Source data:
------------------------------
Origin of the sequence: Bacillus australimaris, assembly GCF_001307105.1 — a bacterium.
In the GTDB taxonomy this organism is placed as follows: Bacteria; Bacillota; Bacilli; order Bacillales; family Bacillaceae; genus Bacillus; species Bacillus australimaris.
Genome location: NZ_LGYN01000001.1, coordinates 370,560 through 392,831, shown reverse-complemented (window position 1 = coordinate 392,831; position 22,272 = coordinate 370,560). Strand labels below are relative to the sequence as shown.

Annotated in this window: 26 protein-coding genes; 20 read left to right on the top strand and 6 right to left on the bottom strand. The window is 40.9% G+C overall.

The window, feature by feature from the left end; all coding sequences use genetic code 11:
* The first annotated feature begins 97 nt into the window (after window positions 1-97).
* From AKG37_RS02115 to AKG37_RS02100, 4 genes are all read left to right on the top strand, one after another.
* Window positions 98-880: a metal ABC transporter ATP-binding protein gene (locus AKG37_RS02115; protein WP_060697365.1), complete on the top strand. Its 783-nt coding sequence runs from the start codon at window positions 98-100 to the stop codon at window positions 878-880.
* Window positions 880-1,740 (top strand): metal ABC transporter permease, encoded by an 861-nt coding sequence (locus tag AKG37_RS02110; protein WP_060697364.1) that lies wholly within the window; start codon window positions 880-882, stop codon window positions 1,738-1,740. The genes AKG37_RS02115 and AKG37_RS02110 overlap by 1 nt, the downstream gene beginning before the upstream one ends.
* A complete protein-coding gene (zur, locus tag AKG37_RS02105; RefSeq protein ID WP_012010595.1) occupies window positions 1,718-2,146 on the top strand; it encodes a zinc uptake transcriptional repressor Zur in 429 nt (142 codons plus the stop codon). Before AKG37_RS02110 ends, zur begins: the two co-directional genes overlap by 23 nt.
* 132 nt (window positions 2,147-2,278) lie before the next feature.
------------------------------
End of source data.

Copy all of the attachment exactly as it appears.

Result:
Origin of the sequence: Bacillus australimaris, assembly GCF_001307105.1 — a bacterium.
In the GTDB taxonomy this organism is placed as follows: Bacteria; Bacillota; Bacilli; order Bacillales; family Bacillaceae; genus Bacillus; species Bacillus australimaris.
Genome location: NZ_LGYN01000001.1, coordinates 370,560 through 392,831, shown reverse-complemented (window position 1 = coordinate 392,831; position 22,272 = coordinate 370,560). Strand labels below are relative to the sequence as shown.

Annotated in this window: 26 protein-coding genes; 20 read left to right on the top strand and 6 right to left on the bottom strand. The window is 40.9% G+C overall.

The window, feature by feature from the left end; all coding sequences use genetic code 11:
* The first annotated feature begins 97 nt into the window (after window positions 1-97).
* From AKG37_RS02115 to AKG37_RS02100, 4 genes are all read left to right on the top strand, one after another.
* Window positions 98-880: a metal ABC transporter ATP-binding protein gene (locus AKG37_RS02115; protein WP_060697365.1), complete on the top strand. Its 783-nt coding sequence runs from the start codon at window positions 98-100 to the stop codon at window positions 878-880.
* Window positions 880-1,740 (top strand): metal ABC transporter permease, encoded by an 861-nt coding sequence (locus tag AKG37_RS02110; protein WP_060697364.1) that lies wholly within the window; start codon window positions 880-882, stop codon window positions 1,738-1,740. The genes AKG37_RS02115 and AKG37_RS02110 overlap by 1 nt, the downstream gene beginning before the upstream one ends.
* A complete protein-coding gene (zur, locus tag AKG37_RS02105; RefSeq protein ID WP_012010595.1) occupies window positions 1,718-2,146 on the top strand; it encodes a zinc uptake transcriptional repressor Zur in 429 nt (142 codons plus the stop codon). Before AKG37_RS02110 ends, zur begins: the two co-directional genes overlap by 23 nt.
* 132 nt (window positions 2,147-2,278) lie before the next feature.